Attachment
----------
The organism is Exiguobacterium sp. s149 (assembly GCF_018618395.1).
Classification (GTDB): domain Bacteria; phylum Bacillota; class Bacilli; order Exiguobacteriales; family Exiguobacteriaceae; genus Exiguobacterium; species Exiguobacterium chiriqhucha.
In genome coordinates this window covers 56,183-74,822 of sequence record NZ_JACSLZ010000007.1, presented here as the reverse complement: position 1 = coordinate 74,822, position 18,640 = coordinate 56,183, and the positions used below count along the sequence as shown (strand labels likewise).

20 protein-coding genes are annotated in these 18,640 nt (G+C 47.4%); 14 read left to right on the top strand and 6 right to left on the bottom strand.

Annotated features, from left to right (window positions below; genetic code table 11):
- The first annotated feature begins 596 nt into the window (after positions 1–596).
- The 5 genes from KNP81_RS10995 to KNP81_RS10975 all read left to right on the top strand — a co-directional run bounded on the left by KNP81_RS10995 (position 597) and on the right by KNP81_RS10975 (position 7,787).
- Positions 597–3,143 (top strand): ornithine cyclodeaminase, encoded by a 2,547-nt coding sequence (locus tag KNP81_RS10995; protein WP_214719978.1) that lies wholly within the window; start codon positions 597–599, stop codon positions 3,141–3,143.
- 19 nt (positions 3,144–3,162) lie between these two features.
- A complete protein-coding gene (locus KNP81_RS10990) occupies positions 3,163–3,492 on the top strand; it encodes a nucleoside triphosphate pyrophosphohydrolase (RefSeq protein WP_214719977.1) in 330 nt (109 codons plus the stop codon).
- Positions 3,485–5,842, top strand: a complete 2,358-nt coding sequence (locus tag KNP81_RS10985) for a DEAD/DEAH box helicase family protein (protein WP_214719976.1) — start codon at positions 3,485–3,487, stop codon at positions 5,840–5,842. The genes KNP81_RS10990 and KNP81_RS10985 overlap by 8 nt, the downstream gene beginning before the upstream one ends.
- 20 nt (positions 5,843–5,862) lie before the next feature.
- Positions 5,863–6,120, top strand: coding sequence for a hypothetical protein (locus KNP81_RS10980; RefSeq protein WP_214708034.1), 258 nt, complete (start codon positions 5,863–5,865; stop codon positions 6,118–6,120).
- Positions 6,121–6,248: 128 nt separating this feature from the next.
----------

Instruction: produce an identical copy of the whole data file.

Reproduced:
The organism is Exiguobacterium sp. s149 (assembly GCF_018618395.1).
Classification (GTDB): domain Bacteria; phylum Bacillota; class Bacilli; order Exiguobacteriales; family Exiguobacteriaceae; genus Exiguobacterium; species Exiguobacterium chiriqhucha.
In genome coordinates this window covers 56,183-74,822 of sequence record NZ_JACSLZ010000007.1, presented here as the reverse complement: position 1 = coordinate 74,822, position 18,640 = coordinate 56,183, and the positions used below count along the sequence as shown (strand labels likewise).

20 protein-coding genes are annotated in these 18,640 nt (G+C 47.4%); 14 read left to right on the top strand and 6 right to left on the bottom strand.

Annotated features, from left to right (window positions below; genetic code table 11):
- The first annotated feature begins 596 nt into the window (after positions 1–596).
- The 5 genes from KNP81_RS10995 to KNP81_RS10975 all read left to right on the top strand — a co-directional run bounded on the left by KNP81_RS10995 (position 597) and on the right by KNP81_RS10975 (position 7,787).
- Positions 597–3,143 (top strand): ornithine cyclodeaminase, encoded by a 2,547-nt coding sequence (locus tag KNP81_RS10995; protein WP_214719978.1) that lies wholly within the window; start codon positions 597–599, stop codon positions 3,141–3,143.
- 19 nt (positions 3,144–3,162) lie between these two features.
- A complete protein-coding gene (locus KNP81_RS10990) occupies positions 3,163–3,492 on the top strand; it encodes a nucleoside triphosphate pyrophosphohydrolase (RefSeq protein WP_214719977.1) in 330 nt (109 codons plus the stop codon).
- Positions 3,485–5,842, top strand: a complete 2,358-nt coding sequence (locus tag KNP81_RS10985) for a DEAD/DEAH box helicase family protein (protein WP_214719976.1) — start codon at positions 3,485–3,487, stop codon at positions 5,840–5,842. The genes KNP81_RS10990 and KNP81_RS10985 overlap by 8 nt, the downstream gene beginning before the upstream one ends.
- 20 nt (positions 5,843–5,862) lie before the next feature.
- Positions 5,863–6,120, top strand: coding sequence for a hypothetical protein (locus KNP81_RS10980; RefSeq protein WP_214708034.1), 258 nt, complete (start codon positions 5,863–5,865; stop codon positions 6,118–6,120).
- Positions 6,121–6,248: 128 nt separating this feature from the next.